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Sixty Years of Trying to Control the Bomb

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Sixty Years of Trying to Control the Bomb

World

Sixty Years of Trying to Control the Bomb

Sixty Years of Trying to Control the Bomb

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  • <iframe src="https://www.npr.org/player/embed/4994161/4994162" width="100%" height="290" frameborder="0" scrolling="no" title="NPR embedded audio player">
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South Korean protesters carrying a mock North Korean missile are blocked by riot policemen at a rally in Seoul, May 4 Reuters hide caption

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Reuters

A meeting of the Executive Committee of the National Security Committee during the Cuban Missile Crisis: President John F. Kennedy, (L) Dean Rusk, and Robert McNamara (R) in the White House Cabinet Room. U.S. National Archives hide caption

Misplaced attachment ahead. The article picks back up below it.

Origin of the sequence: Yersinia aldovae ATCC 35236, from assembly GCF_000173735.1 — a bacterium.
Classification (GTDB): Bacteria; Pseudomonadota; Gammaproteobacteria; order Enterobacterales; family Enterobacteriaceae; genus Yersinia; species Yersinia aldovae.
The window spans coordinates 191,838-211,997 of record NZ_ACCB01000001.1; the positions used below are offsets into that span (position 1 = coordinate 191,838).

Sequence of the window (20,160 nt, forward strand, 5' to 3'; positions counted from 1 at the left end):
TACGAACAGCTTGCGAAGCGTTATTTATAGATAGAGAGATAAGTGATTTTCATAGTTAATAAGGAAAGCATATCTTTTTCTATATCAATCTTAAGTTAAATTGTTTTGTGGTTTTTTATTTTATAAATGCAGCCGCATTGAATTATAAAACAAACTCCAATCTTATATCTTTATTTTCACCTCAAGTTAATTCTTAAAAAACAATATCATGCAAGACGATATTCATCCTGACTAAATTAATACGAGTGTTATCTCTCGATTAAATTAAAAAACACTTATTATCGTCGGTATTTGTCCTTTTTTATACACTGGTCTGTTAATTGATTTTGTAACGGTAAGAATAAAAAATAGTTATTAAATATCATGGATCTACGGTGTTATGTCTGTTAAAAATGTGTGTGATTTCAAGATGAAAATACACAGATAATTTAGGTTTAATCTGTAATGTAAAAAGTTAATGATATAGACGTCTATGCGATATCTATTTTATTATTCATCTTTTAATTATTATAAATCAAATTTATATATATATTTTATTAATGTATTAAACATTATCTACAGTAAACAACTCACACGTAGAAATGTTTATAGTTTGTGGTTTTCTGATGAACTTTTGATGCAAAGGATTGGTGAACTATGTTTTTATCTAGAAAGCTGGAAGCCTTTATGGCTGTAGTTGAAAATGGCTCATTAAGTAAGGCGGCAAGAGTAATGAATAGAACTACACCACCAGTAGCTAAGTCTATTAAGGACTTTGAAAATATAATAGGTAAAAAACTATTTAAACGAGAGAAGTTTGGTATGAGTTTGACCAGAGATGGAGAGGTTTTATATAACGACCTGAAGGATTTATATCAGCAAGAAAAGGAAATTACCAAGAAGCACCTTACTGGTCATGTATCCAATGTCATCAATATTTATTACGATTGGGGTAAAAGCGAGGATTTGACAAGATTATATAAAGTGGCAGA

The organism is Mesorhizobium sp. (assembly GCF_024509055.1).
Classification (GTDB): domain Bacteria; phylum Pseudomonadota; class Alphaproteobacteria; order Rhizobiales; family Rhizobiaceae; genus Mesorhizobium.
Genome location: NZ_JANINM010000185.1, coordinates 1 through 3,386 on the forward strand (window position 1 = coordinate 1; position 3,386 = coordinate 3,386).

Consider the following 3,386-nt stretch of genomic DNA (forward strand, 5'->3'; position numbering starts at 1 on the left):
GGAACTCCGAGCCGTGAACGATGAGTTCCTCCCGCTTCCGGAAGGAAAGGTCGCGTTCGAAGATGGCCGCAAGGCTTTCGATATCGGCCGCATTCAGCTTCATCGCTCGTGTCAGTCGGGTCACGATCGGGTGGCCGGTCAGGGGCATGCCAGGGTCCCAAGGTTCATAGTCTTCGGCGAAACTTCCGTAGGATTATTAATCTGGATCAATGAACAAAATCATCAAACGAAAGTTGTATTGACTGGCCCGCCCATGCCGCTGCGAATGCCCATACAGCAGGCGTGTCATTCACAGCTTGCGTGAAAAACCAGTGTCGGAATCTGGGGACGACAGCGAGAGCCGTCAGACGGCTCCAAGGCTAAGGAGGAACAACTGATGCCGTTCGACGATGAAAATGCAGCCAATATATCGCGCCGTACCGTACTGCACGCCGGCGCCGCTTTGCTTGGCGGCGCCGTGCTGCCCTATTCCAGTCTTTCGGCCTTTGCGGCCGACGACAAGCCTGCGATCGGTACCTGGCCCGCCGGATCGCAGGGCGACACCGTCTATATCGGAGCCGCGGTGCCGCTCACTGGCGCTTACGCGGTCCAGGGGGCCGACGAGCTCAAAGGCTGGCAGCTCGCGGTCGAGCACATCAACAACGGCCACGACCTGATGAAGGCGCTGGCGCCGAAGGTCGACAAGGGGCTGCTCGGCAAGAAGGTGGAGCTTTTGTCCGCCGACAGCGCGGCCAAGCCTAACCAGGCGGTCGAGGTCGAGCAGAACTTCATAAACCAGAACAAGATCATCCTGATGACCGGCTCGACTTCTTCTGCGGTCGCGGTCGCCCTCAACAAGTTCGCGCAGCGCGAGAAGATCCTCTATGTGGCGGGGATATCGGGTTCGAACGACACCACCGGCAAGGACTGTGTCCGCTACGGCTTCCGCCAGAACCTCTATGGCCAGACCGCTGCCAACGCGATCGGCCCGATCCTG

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U.S. National Archives

Over six decades, the world has struggled to develop atomic power and control nuclear weapons — with mixed results on both counts. Neal Conan hosts a special broadcast on the history of the atomic age, live from the Ronald Reagan Building in Washington, D.C.

Guests:

Richard Rhodes, Historian and author of 20 books; a National Book Award and Pulitzer Prize-winning author of The Making of the Atomic Bomb; author of the forthcoming End Game: the Unmaking of the Nuclear Arms Race

Siegfried Hecker, nuclear scientist at Los Alamos since 1965; former director of Los Alamos National Laboratory (1986-1997); visiting professor, Stanford University

General Eugene Habiger, former commander-in-chief of the United States Strategic Command (1996 to 1998); distinguished fellow with the Center for international Trade and Security, University of Georgia

Robert McNamara, former secretary of defense under Presidents John F. Kennedy and Lyndon B. Johnson; former president of the World Bank